Met emergency yesterday in Washington, the IMF’s executive board has given him a net of support, expressing his “full confidence” in its ability to perform its functions.
Christine Lagarde remained director-general of the international monetary Fund (IMF). The board of directors of the monetary institution has decided to do so after having been informed of the verdict puzzling that the former minister is the subject. The IMF has for mission to give lessons of governance to its 147 member countries. However, the Court of justice of the Republic establishes that Christine Lagarde, eight years ago, is found guilty of a negligence which cost $ 404 million euro to the French public.
so far, 24 members of the council who represent the countries that fund’s shareholders expressed their “full confidence in the ability of the director-general to continue to discharge its functions effectively”. “Respect” and “trust widely granted in the world,” Christine Lagarde quoted in the press release as “the board” which is specially-convened Monday afternoon in Washington to decide the future of the former French minister.
Lagarde sustained in the last 5 years
In fact, it would have been particularly difficult for the fund to decide otherwise. The european countries collectively still weigh heavy within the board of directors. Pushed by the efforts of France, which contributes only 4% of the capital of the IMF, they continue to support Christine Lagarde. This last, in place since 2011, has seen its five-year mandate renewed in advance in February. A decision then that since its application to the management of the fund, the grande dame has shown a total transparency with the administrators on this old case. So that’s at least five years, the directors consider that the involvement of Christine Lagarde is not of a nature to prevent him from doing his work. He has not changed his mind since yesterday. “His career is now entâchée of a grey mark. For those who don’t like it, the question may be raised…But I think she is still very respected,” says Edwin Truman of the Peterson Institute for International Econo mics.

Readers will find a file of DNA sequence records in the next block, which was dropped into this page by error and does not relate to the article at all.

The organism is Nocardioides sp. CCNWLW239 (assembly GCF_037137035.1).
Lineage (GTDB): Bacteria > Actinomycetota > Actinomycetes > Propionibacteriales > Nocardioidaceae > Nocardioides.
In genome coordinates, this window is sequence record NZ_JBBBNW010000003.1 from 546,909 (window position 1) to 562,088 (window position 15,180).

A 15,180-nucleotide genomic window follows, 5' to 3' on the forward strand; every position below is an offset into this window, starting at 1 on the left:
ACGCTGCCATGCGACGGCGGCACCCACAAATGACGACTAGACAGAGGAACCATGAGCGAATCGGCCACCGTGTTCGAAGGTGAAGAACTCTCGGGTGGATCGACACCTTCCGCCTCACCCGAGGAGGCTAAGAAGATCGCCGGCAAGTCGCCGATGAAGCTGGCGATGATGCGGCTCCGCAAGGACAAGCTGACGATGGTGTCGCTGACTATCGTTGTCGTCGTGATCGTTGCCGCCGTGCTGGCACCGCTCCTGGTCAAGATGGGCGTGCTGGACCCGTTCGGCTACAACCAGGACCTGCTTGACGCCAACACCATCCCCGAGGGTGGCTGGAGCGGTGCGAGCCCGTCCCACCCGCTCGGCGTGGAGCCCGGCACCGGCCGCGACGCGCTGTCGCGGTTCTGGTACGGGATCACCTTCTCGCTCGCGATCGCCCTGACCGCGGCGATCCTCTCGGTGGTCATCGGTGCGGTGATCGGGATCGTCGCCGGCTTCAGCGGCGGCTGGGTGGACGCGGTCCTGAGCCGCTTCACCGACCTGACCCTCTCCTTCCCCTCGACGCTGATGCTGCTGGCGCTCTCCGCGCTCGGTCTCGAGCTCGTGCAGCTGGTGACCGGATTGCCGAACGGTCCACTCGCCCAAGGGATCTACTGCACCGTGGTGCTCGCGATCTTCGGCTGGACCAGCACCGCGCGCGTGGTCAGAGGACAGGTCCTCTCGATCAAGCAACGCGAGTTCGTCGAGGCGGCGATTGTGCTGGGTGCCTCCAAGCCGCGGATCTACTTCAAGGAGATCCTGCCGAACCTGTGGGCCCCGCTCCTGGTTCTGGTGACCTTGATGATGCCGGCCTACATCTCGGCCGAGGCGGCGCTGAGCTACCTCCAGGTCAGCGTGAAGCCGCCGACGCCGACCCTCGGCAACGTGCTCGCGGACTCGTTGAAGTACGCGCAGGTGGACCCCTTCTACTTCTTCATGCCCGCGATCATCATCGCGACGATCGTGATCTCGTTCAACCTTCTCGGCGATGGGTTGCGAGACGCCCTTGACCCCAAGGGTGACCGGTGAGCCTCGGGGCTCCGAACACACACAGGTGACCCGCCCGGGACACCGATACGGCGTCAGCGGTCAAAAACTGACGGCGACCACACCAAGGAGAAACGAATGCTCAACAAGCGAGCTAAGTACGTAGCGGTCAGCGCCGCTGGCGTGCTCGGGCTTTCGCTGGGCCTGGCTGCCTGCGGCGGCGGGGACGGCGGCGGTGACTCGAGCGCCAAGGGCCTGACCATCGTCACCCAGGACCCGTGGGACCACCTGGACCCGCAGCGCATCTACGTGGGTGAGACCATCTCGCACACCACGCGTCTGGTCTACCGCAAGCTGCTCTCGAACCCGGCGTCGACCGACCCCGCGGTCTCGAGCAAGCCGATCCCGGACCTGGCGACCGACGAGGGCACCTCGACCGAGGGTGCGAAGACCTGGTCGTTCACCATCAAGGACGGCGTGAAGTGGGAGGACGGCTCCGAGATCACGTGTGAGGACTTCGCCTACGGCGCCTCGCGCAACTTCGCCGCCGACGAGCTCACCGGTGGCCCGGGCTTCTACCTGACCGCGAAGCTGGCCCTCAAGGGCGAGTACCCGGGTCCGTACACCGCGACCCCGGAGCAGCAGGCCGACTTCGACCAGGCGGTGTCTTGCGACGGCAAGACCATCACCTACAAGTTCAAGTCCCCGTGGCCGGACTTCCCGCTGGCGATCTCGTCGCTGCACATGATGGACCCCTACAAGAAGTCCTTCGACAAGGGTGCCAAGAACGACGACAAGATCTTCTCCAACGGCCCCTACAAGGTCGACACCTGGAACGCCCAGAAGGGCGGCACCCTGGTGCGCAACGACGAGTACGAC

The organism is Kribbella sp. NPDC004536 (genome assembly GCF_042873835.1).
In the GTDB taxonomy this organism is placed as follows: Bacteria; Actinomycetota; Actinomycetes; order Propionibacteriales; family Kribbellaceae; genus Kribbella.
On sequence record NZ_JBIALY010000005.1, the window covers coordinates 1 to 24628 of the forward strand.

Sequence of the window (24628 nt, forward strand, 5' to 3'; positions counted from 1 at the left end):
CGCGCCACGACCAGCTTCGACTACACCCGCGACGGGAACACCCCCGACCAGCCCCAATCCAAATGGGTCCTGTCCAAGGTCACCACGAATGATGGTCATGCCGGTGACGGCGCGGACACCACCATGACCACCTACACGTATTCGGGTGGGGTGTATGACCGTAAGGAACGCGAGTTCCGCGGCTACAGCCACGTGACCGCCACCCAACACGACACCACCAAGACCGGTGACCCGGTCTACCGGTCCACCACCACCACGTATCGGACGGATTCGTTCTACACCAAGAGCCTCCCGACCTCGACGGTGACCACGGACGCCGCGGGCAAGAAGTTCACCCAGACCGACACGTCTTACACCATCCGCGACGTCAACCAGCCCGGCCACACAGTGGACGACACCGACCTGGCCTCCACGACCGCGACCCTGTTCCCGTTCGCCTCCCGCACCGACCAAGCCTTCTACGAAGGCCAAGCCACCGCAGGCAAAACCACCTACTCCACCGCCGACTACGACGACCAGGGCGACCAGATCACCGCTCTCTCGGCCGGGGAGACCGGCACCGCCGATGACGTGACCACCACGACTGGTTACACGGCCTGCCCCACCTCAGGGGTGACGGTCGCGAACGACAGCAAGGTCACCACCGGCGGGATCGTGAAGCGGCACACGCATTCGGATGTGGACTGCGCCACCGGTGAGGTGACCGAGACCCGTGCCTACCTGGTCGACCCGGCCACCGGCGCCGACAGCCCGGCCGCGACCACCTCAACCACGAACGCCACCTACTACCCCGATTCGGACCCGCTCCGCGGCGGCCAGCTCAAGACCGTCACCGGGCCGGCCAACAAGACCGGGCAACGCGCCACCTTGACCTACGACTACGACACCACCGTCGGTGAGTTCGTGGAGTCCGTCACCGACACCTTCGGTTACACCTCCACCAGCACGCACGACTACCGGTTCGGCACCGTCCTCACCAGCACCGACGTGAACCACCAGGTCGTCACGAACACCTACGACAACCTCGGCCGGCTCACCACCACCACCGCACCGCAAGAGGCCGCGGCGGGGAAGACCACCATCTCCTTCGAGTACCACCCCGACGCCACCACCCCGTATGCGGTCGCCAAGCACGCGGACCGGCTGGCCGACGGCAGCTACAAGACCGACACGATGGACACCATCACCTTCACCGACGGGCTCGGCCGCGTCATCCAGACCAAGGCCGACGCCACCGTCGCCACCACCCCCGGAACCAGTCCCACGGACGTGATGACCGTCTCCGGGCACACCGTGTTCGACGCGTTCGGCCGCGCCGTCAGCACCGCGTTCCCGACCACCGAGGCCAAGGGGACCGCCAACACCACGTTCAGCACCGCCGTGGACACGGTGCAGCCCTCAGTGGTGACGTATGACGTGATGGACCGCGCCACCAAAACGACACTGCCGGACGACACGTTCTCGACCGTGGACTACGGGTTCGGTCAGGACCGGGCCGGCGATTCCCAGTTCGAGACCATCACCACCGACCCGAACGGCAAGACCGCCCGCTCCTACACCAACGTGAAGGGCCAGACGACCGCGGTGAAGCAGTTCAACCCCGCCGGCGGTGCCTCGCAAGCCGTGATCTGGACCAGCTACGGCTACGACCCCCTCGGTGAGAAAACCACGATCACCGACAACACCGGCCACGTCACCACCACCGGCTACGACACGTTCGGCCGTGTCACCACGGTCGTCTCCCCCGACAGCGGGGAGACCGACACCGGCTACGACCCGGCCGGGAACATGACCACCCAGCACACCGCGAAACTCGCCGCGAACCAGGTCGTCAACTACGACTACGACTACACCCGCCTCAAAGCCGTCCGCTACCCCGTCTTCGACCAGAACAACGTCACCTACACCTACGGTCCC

so Nothing to do with the facts scabrous levelled against his predecessor, and the other minister of france, Dominique Strauss-Kahn, who was imprisoned in New York in 2011 and had to resign, due to the lack of concretely fulfil its task.
But even if the council had considered the sentencing of Christine Lagarde sufficiently disgraceful to ask the latter to put an end to his second term, his quick replacement would have caused a lot of problems. First, because the emerging countries are demanding that one of their number was appointed to the position of managing director of the IMF. Since the creation of the monetary institution, the european, in fact, have exclusively occupied the function. And the governments of the countries young people, and industrialized understood in 2011 that they promised that Christine Lagarde would be the last european to enforce this tradition seems to be an age of colonialism.
Then, because the financial crisis is far from resolved, especially in the euro zone. The IMF can only afford a few months of floating, while the Italian banking system is fragile, while the european central Bank is obliged to pursue a policy of ultra-generous to avoid a relapse into recession.
Finally, because the question of the selection of a successor would have arisen at the worst possible moment: that is to say that Donald Trump is the new leader and a populist, protectionist, arrives at the white House. The nationalist philosophy of the future u.s. president is hardly compatible with the tradition multilateralist, and free trade of the IMF. The issue of financial support of the United States at the IMF, therefore, will pose even more serious in the coming months. In this context, it is better for the management of the fund is firmly in place.